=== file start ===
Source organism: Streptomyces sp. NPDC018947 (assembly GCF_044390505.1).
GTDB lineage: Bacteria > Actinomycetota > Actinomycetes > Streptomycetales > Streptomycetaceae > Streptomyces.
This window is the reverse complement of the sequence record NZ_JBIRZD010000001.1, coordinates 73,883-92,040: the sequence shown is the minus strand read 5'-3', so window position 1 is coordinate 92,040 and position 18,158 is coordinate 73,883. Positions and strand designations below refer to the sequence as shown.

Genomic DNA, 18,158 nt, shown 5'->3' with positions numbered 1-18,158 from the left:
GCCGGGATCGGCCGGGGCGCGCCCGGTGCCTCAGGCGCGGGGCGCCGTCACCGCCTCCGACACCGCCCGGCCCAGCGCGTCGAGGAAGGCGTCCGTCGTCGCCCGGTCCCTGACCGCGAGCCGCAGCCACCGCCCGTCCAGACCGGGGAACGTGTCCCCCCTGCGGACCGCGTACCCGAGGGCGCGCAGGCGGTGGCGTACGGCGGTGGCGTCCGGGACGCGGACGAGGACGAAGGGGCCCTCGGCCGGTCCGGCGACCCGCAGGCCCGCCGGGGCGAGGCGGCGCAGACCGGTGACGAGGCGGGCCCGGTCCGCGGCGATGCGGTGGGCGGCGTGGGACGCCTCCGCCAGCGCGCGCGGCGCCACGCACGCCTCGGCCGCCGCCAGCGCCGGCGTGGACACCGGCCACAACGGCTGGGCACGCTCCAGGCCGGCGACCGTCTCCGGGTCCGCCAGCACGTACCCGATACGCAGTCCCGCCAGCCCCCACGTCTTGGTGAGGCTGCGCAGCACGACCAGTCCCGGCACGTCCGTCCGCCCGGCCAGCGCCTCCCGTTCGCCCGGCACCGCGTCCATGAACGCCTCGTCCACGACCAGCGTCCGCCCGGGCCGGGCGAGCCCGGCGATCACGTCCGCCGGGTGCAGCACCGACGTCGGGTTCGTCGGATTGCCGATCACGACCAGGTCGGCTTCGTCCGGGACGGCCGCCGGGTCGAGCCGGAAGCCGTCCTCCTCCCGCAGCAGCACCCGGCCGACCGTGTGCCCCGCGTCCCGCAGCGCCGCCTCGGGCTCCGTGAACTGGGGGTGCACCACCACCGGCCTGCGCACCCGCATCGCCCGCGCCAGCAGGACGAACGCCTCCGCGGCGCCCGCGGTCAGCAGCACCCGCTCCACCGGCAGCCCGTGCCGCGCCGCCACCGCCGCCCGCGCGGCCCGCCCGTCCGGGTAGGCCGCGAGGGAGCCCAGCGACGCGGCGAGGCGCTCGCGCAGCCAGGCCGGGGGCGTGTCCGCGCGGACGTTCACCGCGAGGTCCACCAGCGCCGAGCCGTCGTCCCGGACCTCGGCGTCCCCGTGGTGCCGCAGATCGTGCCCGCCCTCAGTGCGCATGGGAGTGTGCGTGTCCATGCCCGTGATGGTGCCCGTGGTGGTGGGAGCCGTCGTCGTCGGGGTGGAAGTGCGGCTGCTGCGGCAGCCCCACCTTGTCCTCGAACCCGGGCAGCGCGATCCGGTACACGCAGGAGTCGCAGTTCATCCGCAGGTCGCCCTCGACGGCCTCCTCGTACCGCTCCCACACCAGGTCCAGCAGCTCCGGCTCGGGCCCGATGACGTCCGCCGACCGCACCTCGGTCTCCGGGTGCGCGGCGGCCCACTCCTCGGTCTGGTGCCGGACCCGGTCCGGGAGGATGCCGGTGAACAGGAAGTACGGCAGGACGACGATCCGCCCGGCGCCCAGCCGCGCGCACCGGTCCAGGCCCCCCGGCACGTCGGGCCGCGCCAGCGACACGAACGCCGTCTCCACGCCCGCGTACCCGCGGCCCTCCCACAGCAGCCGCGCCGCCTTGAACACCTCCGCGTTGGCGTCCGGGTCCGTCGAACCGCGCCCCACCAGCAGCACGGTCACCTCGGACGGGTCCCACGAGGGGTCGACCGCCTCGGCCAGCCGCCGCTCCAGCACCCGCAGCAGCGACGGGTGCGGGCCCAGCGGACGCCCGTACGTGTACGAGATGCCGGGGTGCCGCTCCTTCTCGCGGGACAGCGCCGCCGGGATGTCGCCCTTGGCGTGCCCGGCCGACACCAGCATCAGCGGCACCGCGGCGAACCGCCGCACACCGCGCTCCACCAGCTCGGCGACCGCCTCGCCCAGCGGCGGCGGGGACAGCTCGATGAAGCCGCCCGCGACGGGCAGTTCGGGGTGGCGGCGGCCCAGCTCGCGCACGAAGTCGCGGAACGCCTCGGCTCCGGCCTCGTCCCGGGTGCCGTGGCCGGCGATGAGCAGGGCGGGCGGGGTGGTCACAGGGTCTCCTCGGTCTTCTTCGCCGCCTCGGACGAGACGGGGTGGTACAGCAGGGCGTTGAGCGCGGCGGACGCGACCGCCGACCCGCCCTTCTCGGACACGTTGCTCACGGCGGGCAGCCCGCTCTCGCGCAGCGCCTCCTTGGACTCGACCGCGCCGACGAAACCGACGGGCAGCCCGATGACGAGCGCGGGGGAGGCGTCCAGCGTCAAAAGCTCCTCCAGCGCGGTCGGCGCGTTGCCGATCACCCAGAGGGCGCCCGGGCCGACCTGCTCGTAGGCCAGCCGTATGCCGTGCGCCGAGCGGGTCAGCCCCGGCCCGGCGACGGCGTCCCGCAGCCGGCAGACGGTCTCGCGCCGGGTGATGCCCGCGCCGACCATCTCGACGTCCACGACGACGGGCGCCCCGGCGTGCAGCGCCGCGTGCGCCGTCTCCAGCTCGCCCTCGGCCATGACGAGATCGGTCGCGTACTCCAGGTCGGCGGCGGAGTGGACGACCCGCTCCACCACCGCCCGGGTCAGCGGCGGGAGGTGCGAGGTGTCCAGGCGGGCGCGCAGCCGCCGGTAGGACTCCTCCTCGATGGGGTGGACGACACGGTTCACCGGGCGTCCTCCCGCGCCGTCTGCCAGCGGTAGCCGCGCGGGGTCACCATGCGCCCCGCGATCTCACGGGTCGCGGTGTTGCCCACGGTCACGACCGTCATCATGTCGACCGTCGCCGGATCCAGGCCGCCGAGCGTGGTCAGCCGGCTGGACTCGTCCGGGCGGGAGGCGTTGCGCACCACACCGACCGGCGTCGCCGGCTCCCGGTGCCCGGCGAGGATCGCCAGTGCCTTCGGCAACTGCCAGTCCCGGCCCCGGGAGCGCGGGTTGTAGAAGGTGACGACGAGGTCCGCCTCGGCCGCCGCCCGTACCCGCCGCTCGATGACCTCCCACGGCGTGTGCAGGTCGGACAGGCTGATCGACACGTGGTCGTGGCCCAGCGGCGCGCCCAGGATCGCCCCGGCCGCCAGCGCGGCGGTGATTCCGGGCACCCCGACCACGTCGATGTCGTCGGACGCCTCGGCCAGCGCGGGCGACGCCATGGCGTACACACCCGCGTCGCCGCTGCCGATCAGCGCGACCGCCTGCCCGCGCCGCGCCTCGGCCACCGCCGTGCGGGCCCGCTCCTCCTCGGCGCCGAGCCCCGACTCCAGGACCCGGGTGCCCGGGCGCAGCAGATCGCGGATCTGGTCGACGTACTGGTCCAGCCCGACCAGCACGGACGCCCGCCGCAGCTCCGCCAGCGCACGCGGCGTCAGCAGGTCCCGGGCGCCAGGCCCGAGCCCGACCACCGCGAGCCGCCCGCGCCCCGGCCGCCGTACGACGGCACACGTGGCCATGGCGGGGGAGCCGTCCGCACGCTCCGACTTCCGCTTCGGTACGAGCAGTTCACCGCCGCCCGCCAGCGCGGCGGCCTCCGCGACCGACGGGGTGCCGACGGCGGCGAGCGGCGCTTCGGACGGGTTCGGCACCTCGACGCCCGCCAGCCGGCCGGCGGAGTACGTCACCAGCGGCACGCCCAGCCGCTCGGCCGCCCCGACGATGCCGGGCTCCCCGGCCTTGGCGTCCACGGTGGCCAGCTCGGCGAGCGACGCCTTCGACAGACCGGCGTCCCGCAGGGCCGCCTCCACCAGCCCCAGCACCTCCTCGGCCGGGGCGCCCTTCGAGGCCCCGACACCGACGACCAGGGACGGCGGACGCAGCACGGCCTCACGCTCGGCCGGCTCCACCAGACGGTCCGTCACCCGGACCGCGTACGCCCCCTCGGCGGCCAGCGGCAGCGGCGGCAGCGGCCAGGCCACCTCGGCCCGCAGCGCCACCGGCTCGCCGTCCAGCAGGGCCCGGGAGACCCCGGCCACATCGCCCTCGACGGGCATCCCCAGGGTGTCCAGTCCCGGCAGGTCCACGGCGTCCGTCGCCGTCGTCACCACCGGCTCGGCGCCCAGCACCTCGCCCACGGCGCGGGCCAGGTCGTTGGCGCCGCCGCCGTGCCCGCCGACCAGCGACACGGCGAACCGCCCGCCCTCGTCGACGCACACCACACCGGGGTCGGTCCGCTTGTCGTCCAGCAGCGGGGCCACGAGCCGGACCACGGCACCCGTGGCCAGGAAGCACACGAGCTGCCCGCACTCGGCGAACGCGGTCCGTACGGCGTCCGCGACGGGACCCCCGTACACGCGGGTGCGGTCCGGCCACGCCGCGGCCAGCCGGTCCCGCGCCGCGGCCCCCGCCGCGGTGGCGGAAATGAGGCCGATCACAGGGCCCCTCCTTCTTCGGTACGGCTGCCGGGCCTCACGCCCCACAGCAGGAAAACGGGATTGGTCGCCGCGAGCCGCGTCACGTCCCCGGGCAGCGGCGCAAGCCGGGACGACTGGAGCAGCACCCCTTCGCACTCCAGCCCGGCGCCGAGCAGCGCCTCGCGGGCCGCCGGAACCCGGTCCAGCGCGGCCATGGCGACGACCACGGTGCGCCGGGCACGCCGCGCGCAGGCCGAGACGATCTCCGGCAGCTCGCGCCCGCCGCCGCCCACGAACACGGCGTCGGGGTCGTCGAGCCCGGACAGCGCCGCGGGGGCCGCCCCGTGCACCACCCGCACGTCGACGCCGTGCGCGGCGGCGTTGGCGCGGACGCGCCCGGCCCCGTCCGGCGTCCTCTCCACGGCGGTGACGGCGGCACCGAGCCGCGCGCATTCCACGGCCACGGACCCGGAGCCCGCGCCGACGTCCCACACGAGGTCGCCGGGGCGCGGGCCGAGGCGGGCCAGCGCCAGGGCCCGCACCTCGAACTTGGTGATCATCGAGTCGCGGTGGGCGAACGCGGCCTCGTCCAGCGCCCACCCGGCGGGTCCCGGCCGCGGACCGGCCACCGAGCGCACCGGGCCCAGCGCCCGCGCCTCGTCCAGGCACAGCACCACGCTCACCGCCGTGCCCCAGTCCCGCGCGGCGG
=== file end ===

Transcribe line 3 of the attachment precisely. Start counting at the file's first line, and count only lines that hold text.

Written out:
This window is the reverse complement of the sequence record NZ_JBIRZD010000001.1, coordinates 73,883-92,040: the sequence shown is the minus strand read 5'-3', so window position 1 is coordinate 92,040 and position 18,158 is coordinate 73,883. Positions and strand designations below refer to the sequence as shown.